BUCKTOWN — Chicago has a complicated relationship with recycling.
First there was the debacle that was the Blue Bag program, which left many longtime residents permanently suspicious of any recycling effort.
Now the city's new emphasis on recycling "right" has some folks feeling nothing but wronged.
At the beginning of the year, Streets and Sanitation, as well as its sub-contracted haulers including Waste Management, began enforcing a "bagless" rule, under which recyclables need to be placed loose in the blue bins instead of grouped in plastic bags.
The result: a whole lot of carts labeled "contaminated."
On a recent weekday afternoon, DNAinfo Chicago took a stroll through a Bucktown alley and found half of the blue bins slapped with the bright orange "sticker of shame."
"I find it hard to believe that virtually all of the bins on my street are in so-called violation because we're all really bad at recycling. Whatever contraband it is that is in my bin, and those of 80 to 90 percent of my neighbors, is a mystery," said Jarrett Altmin, a 15-year Bucktown resident.
"There are apparently new guidelines, but I'm not sure how they expect residents to know them without some sort of education. The obvious things like newspapers and aluminum cans are a no-brainer, but the rest of it seems pretty nebulous," he said.
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"This recent situation of course makes me, and others I'd imagine, reluctant to recycle," Altmin said.
Chris Sauve, director of recycling for Streets & San, said he anticipated a certain amount of backlash would accompany the bagless rule.
"We're still educating a lot of folks," Sauve admitted.
The department has been placing door hangers on homes notifying them of the change to bagless and the orange stickers are also intended to reinforce that message.
While some are offended by the sticker, Sauve said it's important for homeowners to leave them on the bin — it's the only way Streets & San can identify a recycling cart that needs to be picked up as trash.
A notice wrapped to the handle of a Blue Cart that was not eligible for having its contents recycled. [DNAinfo/Alisa Hauser]
Keep it simple
For the past few years, Streets & San has been focused primarily on rolling out blue bins across the city and getting residents accustomed to their recycling schedule, Sauve said.
The city let bagged recyclables slide while rolling out blue carts, but they were never encouraged and became something of a 900-pound gorilla.
"It's always been kind of sitting there ... needing to clean up the stream" by banning the bags, Sauve said.
The department's new goal is to get people to recycle right, he said.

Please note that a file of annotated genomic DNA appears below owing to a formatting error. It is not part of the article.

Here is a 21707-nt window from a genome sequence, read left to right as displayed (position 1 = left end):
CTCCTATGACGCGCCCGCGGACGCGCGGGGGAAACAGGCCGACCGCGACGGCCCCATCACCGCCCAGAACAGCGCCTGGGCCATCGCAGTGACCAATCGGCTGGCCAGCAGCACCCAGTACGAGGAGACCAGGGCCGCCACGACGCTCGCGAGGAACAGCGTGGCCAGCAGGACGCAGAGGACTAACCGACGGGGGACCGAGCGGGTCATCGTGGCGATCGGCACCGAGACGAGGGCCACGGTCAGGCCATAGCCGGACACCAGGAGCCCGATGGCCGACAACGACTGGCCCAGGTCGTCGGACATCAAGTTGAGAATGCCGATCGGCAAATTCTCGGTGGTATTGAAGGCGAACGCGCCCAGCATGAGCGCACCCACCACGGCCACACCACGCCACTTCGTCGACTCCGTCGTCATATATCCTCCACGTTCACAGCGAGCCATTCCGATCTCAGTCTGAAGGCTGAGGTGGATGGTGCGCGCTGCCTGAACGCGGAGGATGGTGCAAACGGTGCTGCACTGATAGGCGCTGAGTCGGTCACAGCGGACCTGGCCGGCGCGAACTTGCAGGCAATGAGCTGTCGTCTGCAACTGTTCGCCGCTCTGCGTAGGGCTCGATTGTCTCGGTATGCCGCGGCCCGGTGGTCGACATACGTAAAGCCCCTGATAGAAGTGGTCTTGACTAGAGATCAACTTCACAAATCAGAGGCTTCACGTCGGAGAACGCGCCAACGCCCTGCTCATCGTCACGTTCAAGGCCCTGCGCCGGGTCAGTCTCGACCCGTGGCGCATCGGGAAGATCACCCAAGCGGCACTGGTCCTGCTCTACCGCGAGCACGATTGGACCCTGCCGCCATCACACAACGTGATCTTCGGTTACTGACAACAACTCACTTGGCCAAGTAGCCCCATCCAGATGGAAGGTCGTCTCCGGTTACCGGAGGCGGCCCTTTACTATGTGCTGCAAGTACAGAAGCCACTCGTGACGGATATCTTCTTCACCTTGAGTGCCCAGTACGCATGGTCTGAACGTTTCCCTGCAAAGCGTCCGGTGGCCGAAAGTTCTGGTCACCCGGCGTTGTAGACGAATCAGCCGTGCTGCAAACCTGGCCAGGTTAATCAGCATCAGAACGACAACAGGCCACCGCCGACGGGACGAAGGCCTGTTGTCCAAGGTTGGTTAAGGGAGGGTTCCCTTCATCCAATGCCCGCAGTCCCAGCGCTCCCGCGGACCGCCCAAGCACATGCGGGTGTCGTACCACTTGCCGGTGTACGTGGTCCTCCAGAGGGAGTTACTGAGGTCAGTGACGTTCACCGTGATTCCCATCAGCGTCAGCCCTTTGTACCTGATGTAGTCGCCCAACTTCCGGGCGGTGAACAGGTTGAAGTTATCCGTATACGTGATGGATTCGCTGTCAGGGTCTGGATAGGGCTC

"It's certainly a big shift," Sauve said.
December's launch of a new website, Recycling By City Chicago, was a major step in that direction, providing a more user-friendly resource for people wondering what's recyclable and what isn't, Sauve said.
But for some, the site is a case of too much of a good thing, listing all sorts of do's and don't's, including whether jars and cans should be recycled with lids on or off.
"I think it's getting too complicated. I want to recycle, but don't want to be an expert in waste management," one DNAinfo reader posted on Neighborhood Square.
For people agonizing over whether a paper shopping bag with a cloth handle is recyclable (yes to the bag, no to the handle), Sauve has four simple words of advice:
"Stick to the basics."
Think bottles, cans, junk mail, newsprint, and plastic food and household cleanser containers. Trash anything questionable if checking the website is too cumbersome.
"If people just stick to the basics, they'll be far and away ahead of the game," Sauve said.
The same applies to those who "aren't tuned in at all" to recycling rules, he added.
No food, no electronics, no clothing, no plastic toys, no scrap metal, no construction materials.
"I've had conversations with people who say, 'It's just one two-by-four.' No," Sauve said.
When common sense fails
As people become more familiar with the new rules, Sauve said he expected fewer and fewer bins would be tagged with the "contaminated" stickers.
At the same time, common sense and neighborliness are outside of Streets & San's control.
Notes on Blue Carts telling rogues to stop using the bins. [DNAinfo/Alisa Hauser]
The department can't force people to break down boxes in order to keep bins from overflowing, same as it can't police every dog walker who dumps bags of poop in a recycling cart.
"We have all sorts of issues in our alleys," Sauve said.
People could keep carts behind a locked fence or in a garage, but that only increases the chance of forgetfulness and a missed pickup, he noted.
"Sometimes it's nearly impossible to zero in on or solve the problem," he said. "We do try to address neighbor-on-neighbor issues. If it gets to the point where a ward superintendent needs to go out ... we'll take those steps."
The city's two-tiered collection system — multi-unit buildings of more than four stories have to contract with private haulers — creates additional tension.
Though there's an ordinance on the books that requires an "effective recycling program" in high-density residential buildings, lack of enforcement has been an issue. Absent a program in their own building, some tenants turn to dumping their paper and plastic into neighbors' bins.
Sauve urged renters to "put pressure" on their landlords to offer recycling. He added that Streets & San is working to strengthen the recycling ordinance to increase compliance.
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